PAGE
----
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Video analysis software allows users to compare their skills with the All Blacks

A locally-developed sports website could help unearth and train the next generation of All Blacks.

Rugby sportswizards is a video analysis software program which allows rugby players and coaches to upload films of players performing a certain skill, and then compare that performance to an expert — an All Black player.

Users can use a video camera or even a late-model mobile phone to record the video, says Steve Goodlass, head of IT at siliconcoach, the Dunedin-based company behind the software.

First, users can view the All Black player demonstrate the desired skill. Then, users can compare themselves with the professional player by watching the uploaded video alongside the video of the All Black. Finally, users obtain a report with information and feedback on how well they have completed the skill compared with the All Black and NZRU guidelines, says Goodlass.

The Rugby sportswizards website was launched a couple of weeks ago.

When Goodlass joined siliconcoach in 2000, he was the first employee other than the founder. The company develops sports analysis software designed to analyse motion, enhance performance, and reduce the risk of injury, says Goodlass.

“Previously, our software was based on Delphi but now we are really embracing .Net — .Net 3.0 and the Visual Studio environment,” he says.

The company has five developers.

Goodlass and his team decided to take the plunge and start using Windows Presentation Foundation for building the Rugby sportswizards software.

“We needed to provide a really compelling interface,” he says. “This was our first foray into what we would call a low-cost, consumer product that needed to look really cool, because it was aimed at a younger market,” he says. “At that point, WPF seemed to be the natural fit.”

Goodlass investigated using other platforms, such as Adobe Flash, but he felt like it was going to take a lot of effort to get up to speed with using it.

“Whereas when we were looking at WPF, I thought: ‘that’s cool, I can go and code in C#’. I’m really used to that and I know that I can get other developers that can deal with C#, even someone coming from a Java background would be in there really easily,” he says.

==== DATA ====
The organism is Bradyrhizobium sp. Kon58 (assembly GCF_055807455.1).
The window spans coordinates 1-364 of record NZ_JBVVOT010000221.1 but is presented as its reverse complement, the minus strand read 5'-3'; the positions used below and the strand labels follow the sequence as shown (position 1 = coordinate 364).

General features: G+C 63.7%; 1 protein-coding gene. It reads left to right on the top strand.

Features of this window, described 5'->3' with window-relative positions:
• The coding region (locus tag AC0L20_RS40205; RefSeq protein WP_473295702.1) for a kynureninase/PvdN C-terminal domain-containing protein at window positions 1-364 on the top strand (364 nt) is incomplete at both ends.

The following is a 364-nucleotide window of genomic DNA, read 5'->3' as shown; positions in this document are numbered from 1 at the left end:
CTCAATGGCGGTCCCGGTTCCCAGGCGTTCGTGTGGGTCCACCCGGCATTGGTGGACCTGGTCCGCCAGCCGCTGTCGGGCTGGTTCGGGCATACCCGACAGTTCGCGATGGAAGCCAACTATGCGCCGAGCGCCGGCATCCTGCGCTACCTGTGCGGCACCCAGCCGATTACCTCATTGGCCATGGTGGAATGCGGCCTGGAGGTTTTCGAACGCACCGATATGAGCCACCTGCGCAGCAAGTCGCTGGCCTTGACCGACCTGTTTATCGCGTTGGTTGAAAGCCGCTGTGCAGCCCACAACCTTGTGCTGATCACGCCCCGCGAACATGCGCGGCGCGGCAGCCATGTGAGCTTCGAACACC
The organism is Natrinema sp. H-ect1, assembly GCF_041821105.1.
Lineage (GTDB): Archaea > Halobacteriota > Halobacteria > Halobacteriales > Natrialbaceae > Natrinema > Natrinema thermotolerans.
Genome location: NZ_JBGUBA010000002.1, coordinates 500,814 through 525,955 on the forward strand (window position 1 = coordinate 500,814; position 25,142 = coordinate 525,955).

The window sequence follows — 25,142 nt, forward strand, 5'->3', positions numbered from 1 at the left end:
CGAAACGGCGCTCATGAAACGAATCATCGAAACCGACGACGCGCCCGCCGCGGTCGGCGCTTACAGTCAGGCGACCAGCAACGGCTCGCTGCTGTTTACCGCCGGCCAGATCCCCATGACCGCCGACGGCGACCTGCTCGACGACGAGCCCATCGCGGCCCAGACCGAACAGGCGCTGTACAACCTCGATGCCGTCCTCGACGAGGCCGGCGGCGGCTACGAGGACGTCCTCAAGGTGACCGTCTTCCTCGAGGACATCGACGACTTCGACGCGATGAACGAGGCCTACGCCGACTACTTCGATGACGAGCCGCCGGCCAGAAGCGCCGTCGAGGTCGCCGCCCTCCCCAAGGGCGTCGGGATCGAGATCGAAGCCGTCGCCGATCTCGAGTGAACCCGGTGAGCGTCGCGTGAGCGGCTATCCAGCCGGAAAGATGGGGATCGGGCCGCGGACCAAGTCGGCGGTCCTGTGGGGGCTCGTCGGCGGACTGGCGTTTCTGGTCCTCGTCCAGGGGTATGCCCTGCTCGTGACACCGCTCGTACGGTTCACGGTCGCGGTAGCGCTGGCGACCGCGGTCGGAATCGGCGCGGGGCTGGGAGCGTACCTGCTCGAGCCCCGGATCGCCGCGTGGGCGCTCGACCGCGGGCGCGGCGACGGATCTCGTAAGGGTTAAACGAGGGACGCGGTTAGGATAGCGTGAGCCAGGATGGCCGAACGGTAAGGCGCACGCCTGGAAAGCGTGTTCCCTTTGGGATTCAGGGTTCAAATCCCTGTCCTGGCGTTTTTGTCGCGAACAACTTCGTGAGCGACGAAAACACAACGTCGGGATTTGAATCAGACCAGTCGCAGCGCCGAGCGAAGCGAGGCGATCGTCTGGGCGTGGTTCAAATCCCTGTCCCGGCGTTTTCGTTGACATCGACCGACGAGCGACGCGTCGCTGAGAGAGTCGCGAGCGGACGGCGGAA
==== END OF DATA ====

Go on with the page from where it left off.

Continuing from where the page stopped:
The benefit of WPF is that it allows developers to create “really wicked” user interfaces in a short amount of time, says Goodlass.

“If we had tried this in Windows Forms it would have taken much longer,” he says. “The biggest issue [with WPF] is, how do you not get carried away?” he adds. The challenge is to keep the interface simple and to stick to functionality that users are familiar with, he says, and not to get carried away with animations and cool features.

“You have got this wonderful toolbox but you have got to keep the grip on what it is you want to do,” he says.

“It is a massive paradigm shift for developers, going from Windows Forms to using WPF,” says Goodlass. “It was scary. Being the oldest developer on the team I was going ‘oh my goodness, what is this’,” he says.

But once you get your head around it, it is really simple to use, he says.

Goodlass, a Phys Ed graduate, did his PhD in a crossover between physical education and information science, he says. He is a self-taught programmer.

“Believe it or not, it is actually getting easier to programme now, but there is so much more that you can do now,” he says.

WPF is built on top of .Net and supported inside of Vista, says Nigel Parker, UX development advisor at Microsoft New Zealand. It is also supported on XP service pack 2 and Windows Server 2003 client machines, he says.

“WPF has got great tooling, which enables designers and developers to work together to build next-generation user experiences,” says Parker.

For example, WPF has been used to change the way users read text on screen, he says. The New York Times has built applications for reading the newspaper offline, on multiple devices and at different screen resolutions, he says.

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